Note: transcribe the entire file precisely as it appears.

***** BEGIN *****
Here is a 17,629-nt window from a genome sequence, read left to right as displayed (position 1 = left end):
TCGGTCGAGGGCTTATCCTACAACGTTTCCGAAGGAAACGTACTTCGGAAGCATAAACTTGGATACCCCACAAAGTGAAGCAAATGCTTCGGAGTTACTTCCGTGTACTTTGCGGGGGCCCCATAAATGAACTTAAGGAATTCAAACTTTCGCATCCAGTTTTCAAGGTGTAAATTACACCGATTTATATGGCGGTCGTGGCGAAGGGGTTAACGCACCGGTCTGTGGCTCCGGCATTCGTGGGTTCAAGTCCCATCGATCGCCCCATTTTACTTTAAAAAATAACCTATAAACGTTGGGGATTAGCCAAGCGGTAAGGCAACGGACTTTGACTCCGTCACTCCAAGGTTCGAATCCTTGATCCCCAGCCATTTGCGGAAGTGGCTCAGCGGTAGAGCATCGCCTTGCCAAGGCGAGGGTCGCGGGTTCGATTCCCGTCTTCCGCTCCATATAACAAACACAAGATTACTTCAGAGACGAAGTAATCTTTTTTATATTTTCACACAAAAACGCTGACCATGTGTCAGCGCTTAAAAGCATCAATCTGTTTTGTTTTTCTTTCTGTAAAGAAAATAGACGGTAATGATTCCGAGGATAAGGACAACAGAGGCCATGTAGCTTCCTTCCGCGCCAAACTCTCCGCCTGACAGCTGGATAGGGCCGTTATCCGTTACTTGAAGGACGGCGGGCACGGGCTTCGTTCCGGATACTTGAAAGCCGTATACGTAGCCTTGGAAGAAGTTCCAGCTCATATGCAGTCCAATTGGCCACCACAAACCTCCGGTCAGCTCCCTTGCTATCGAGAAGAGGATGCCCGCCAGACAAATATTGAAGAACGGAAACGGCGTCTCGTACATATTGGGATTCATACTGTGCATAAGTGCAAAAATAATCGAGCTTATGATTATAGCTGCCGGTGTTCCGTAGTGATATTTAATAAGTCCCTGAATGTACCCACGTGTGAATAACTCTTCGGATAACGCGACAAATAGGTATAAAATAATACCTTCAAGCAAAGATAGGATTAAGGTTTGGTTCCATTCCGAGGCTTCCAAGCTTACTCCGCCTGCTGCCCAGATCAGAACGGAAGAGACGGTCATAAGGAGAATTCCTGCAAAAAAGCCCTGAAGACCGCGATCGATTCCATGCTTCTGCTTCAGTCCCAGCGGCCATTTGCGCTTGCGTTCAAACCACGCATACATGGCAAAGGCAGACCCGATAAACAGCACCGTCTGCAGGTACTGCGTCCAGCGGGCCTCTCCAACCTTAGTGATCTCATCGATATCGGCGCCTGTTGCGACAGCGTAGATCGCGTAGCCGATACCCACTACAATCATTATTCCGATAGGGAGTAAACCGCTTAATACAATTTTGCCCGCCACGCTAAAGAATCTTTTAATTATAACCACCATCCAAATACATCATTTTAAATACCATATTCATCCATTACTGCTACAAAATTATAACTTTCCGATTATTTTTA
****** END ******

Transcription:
Here is a 17,629-nt window from a genome sequence, read left to right as displayed (position 1 = left end):
TCGGTCGAGGGCTTATCCTACAACGTTTCCGAAGGAAACGTACTTCGGAAGCATAAACTTGGATACCCCACAAAGTGAAGCAAATGCTTCGGAGTTACTTCCGTGTACTTTGCGGGGGCCCCATAAATGAACTTAAGGAATTCAAACTTTCGCATCCAGTTTTCAAGGTGTAAATTACACCGATTTATATGGCGGTCGTGGCGAAGGGGTTAACGCACCGGTCTGTGGCTCCGGCATTCGTGGGTTCAAGTCCCATCGATCGCCCCATTTTACTTTAAAAAATAACCTATAAACGTTGGGGATTAGCCAAGCGGTAAGGCAACGGACTTTGACTCCGTCACTCCAAGGTTCGAATCCTTGATCCCCAGCCATTTGCGGAAGTGGCTCAGCGGTAGAGCATCGCCTTGCCAAGGCGAGGGTCGCGGGTTCGATTCCCGTCTTCCGCTCCATATAACAAACACAAGATTACTTCAGAGACGAAGTAATCTTTTTTATATTTTCACACAAAAACGCTGACCATGTGTCAGCGCTTAAAAGCATCAATCTGTTTTGTTTTTCTTTCTGTAAAGAAAATAGACGGTAATGATTCCGAGGATAAGGACAACAGAGGCCATGTAGCTTCCTTCCGCGCCAAACTCTCCGCCTGACAGCTGGATAGGGCCGTTATCCGTTACTTGAAGGACGGCGGGCACGGGCTTCGTTCCGGATACTTGAAAGCCGTATACGTAGCCTTGGAAGAAGTTCCAGCTCATATGCAGTCCAATTGGCCACCACAAACCTCCGGTCAGCTCCCTTGCTATCGAGAAGAGGATGCCCGCCAGACAAATATTGAAGAACGGAAACGGCGTCTCGTACATATTGGGATTCATACTGTGCATAAGTGCAAAAATAATCGAGCTTATGATTATAGCTGCCGGTGTTCCGTAGTGATATTTAATAAGTCCCTGAATGTACCCACGTGTGAATAACTCTTCGGATAACGCGACAAATAGGTATAAAATAATACCTTCAAGCAAAGATAGGATTAAGGTTTGGTTCCATTCCGAGGCTTCCAAGCTTACTCCGCCTGCTGCCCAGATCAGAACGGAAGAGACGGTCATAAGGAGAATTCCTGCAAAAAAGCCCTGAAGACCGCGATCGATTCCATGCTTCTGCTTCAGTCCCAGCGGCCATTTGCGCTTGCGTTCAAACCACGCATACATGGCAAAGGCAGACCCGATAAACAGCACCGTCTGCAGGTACTGCGTCCAGCGGGCCTCTCCAACCTTAGTGATCTCATCGATATCGGCGCCTGTTGCGACAGCGTAGATCGCGTAGCCGATACCCACTACAATCATTATTCCGATAGGGAGTAAACCGCTTAATACAATTTTGCCCGCCACGCTAAAGAATCTTTTAATTATAACCACCATCCAAATACATCATTTTAAATACCATATTCATCCATTACTGCTACAAAATTATAACTTTCCGATTATTTTTA